before her pain came upon her she delivered a son.
Who has heard of such a thing?
Who has seen such things?
Shall a land be born in one day?
There is the world that we wish for, and there is the world that is. The events of these past few months have shocked us into recognizing that the world in which we dwell is not how we would really like it to be. The storm earlier this fall reminded us that even with all our advances that comfort and protect us, raw nature can wipe away what took years to build up in a few short minutes. The shock of children being killed in their school rooms reminds us that the world contains great evil that can erupt any moment. Yet, in this mess of a world we live, we read: “I know that there is nothing better for them than to be happy and enjoy themselves as long as they live;” (Ecclesiastes 3:12 NRSV) For these events remind us that every moment is precious and comes by only once. This Bible reminds us that this point is reason enough to savor the times and the seasons this Christmas, and yet if this is all there is, things may still seem bittersweet.
But there is always more with God. There is the true miracle of Christmas: the incarnation. God becoming one of us. God out of love does not leave the world to its own devices, he enters into the mess, becoming as we are, to tell us we are not alone in our suffering. For Christ suffered as we suffer. “Nails, spear shall pierce him through, the cross be borne for me, for you,” writes William Dix in the hymn “What Child is This?” Through the resurrection of Jesus suffering is always transformed into hope. Nikolaus Herman wrote:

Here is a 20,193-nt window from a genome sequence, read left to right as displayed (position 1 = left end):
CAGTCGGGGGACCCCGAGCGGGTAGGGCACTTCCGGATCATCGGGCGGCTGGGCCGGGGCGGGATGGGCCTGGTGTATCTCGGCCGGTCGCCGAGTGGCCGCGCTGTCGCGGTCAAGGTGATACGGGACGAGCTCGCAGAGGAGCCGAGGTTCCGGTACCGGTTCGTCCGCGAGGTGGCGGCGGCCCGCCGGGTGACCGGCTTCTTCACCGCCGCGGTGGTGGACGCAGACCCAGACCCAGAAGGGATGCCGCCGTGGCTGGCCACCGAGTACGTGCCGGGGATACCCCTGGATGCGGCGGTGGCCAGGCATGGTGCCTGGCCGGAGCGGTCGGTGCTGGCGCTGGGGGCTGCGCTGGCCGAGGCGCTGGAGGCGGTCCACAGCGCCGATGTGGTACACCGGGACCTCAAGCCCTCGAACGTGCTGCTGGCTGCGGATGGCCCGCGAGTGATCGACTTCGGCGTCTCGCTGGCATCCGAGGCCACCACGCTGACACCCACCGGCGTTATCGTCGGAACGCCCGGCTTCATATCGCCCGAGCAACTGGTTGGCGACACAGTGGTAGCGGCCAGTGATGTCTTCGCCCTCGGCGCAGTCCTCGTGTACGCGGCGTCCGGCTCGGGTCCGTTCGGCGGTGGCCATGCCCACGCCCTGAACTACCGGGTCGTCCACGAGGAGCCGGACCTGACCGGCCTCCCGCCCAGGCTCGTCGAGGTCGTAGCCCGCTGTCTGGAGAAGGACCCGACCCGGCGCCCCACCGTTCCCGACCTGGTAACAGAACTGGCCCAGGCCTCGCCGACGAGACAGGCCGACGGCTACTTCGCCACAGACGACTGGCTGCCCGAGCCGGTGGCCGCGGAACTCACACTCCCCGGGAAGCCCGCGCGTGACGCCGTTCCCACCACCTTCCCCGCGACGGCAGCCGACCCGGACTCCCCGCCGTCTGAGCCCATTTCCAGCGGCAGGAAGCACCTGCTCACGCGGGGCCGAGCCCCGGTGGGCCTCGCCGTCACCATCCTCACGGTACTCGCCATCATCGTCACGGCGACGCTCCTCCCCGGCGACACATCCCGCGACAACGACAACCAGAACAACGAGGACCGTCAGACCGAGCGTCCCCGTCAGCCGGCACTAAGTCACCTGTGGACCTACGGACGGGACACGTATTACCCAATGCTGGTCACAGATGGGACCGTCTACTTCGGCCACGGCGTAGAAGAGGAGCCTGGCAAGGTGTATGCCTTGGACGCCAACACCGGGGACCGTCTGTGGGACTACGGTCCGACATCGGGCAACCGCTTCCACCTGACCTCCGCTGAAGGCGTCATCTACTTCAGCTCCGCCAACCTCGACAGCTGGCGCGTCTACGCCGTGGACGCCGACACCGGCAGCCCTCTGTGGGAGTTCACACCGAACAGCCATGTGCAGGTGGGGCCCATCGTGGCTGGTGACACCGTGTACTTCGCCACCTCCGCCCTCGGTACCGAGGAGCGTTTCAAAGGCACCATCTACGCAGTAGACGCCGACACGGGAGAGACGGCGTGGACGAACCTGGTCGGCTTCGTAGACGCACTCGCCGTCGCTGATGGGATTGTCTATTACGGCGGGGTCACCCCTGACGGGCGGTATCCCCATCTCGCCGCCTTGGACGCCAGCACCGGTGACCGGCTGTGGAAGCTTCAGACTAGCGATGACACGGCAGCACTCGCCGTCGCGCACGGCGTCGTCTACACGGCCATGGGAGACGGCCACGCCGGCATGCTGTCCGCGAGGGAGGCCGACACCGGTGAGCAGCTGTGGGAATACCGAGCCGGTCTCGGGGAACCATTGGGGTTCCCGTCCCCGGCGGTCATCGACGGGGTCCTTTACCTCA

He undertakes a great exchange,
puts on our human frame,
And in return gives us his realm,
his glory and his name.
At both the manger and the cross, God transforms the mess of our world; at both, the Spirit comes to call people together into a community to support and be there for one another. Likewise if the suffering we have witnessed these past few months is to have any meaning we must answer the Spirit’s call to come together, listen to each other, offer our tangible and emotional support in order to be with our neighbors in their suffering as God has shown to be with us in ours. We have the power to give suffering meaning by demonstrating love in all its tangible forms. One of the best ways to demonstrate our love and to start this process is simply just to celebrate with others so that we all get the message that we are not alone. Yes this world is a mess, but we are in this mess together, I would rather be in the mess with you than be in the most perfect of worlds alone. That is what Christmas means to me, that is what I have seen in the life, death and resurrection of Jesus. So Merry Christmas and as always....
Keep the Faith,
PS: If you are around the Springfield NJ area come and celebrate with us this weekend.
Saturday December 22, 5:30PM Worship & Christmas Carol Sing along (with cookies!!)
Sunday December 23, 10 AM Worship featuring special guest artists.
Monday December 24, 3PM Live Nativity,
4 PM Family Christmas Worship,
7 PM Candlelight Worship.